LONDON (AFP) - Double Olympic gold medallist Mo Farah makes his London Marathon debut on Sunday with the British record, rather than outright victory, in his sights.
The organisers have assembled a top-class field for the 31-year-old's first competitive race over the 42.195km course, including the Kenyan trio of Wilson Kipsang, who set the current world marathon record of 2hr 3min 23sec at last September's Berlin Marathon.
Also included are Emmanuel Mutai, who set the London course record of 2:04:40 in winning three years ago, and Geoffrey Mutai, twice winner in New York.
Uganda's world and Olympic champion Stephen Kiprotich will also be on the start line as will Ethiopia's double London champion Tsegaye Kebede and compatriot Haile Gebrselassie, who, at the age of 40, will seek to take the field through to the three-quarters mark in world-record pace.
Doubts over the participation of Farah, the 5,000 metres and 10,000 metres gold medallist at the 2012 Olympics in London and last year's world championships in Moscow, were raised when, having fallen early on, he collapsed after the finish of the New York City half-marathon last month.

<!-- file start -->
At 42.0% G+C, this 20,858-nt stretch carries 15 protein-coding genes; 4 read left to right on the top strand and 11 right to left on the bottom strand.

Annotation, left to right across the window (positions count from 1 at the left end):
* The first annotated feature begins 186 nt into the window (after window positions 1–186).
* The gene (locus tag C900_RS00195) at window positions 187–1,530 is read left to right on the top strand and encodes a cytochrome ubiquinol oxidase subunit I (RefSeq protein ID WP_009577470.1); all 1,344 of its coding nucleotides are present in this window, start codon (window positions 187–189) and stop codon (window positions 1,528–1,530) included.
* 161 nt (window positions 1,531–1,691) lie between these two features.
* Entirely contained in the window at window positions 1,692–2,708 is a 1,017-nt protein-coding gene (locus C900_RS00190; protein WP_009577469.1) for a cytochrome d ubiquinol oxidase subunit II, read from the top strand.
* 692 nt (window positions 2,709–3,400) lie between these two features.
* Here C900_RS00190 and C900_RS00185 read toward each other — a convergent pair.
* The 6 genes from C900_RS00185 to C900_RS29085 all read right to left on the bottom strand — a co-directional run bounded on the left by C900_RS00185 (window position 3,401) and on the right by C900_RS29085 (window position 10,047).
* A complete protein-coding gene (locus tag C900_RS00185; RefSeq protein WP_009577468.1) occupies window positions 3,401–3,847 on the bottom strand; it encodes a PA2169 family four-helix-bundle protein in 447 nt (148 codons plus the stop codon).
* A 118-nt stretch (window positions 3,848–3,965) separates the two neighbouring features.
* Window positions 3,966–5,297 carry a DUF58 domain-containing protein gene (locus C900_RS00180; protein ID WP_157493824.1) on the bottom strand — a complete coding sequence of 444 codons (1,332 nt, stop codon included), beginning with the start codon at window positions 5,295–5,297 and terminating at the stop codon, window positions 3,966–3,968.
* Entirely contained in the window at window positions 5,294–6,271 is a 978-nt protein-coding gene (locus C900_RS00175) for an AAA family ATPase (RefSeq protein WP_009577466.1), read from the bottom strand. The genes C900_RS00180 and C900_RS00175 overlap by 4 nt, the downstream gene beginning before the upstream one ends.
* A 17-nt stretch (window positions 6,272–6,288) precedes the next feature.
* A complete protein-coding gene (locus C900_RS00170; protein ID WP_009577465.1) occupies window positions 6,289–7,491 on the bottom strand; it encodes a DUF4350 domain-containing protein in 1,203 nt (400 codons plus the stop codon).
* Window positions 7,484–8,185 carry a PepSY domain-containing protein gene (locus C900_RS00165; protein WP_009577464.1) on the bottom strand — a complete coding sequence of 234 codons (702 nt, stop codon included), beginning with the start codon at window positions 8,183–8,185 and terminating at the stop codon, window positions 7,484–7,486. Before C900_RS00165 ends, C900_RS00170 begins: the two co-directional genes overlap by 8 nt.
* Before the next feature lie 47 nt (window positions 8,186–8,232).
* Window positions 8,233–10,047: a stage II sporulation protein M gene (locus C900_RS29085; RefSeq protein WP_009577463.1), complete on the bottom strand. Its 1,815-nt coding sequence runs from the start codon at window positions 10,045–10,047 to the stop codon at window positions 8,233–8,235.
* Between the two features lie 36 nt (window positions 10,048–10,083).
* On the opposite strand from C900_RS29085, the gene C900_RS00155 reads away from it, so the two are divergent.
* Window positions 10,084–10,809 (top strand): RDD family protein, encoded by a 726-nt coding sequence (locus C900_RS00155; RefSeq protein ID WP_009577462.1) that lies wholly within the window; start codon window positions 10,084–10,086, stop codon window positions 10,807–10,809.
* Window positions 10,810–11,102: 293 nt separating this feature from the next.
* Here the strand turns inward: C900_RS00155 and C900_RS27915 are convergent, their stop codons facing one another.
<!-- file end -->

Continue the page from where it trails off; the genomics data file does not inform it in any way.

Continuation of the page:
"I fell over early on and it was just hard after that because you're so tired," Farah said.
"The reason I collapsed afterwards was I gave 110 per cent, I gave all I could and towards the last four miles I was really feeling it, I was seeing stars and I was out of it completely.
"I'm fine and I'm glad what happened in New York didn't happen here."
He added: "It has happened before, when I ran cross country in 2009 so I wasn't worried at all.
"I didn't really miss any training, the fall was more worrying for me than what happened afterwards but fortunately I just had a few scratches on my hip and my back."
Wisely, Farah has put to one side suggestions he might win on Sunday and is instead aiming to break Steve Jones' British record of 2:07:13, which has stood since 1985.
"My main target is definitely to go after the British record," he said.
"Hopefully I can the break it and then we'll see what comes with it.
"It's going to be an incredible race whatever happens because if you look at the field, it's something very special.
"I know with my confidence on the track I should be there but at the same time the distance for me is a challenge. It's something I'm going to find out if I can do or not and that's what I wanted, I wanted to test myself.
"I'll go out there and go with the group and try to be patient - that's my aim, not to waste too much energy. The most important thing is to respect the distance."
Meanwhile, Kebede said: "I am in good shape and I want to win again. I'm saying, 'I will win again'."